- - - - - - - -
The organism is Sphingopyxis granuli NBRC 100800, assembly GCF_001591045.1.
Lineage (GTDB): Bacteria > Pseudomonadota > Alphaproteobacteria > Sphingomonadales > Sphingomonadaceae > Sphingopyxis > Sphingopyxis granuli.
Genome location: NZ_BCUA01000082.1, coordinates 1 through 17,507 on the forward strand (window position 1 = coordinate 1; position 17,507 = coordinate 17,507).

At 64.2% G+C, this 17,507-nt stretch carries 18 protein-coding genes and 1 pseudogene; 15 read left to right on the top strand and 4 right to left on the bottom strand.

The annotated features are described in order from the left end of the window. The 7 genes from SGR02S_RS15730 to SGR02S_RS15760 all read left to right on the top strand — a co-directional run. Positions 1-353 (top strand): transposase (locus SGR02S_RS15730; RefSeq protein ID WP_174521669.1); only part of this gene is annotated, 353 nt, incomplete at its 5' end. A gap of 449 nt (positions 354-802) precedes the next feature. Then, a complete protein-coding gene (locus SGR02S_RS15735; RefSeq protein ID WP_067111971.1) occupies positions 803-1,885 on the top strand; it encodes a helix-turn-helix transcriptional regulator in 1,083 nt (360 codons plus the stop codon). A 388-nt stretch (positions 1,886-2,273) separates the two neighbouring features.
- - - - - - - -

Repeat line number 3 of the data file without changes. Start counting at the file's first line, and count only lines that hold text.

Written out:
Genome location: NZ_BCUA01000082.1, coordinates 1 through 17,507 on the forward strand (window position 1 = coordinate 1; position 17,507 = coordinate 17,507).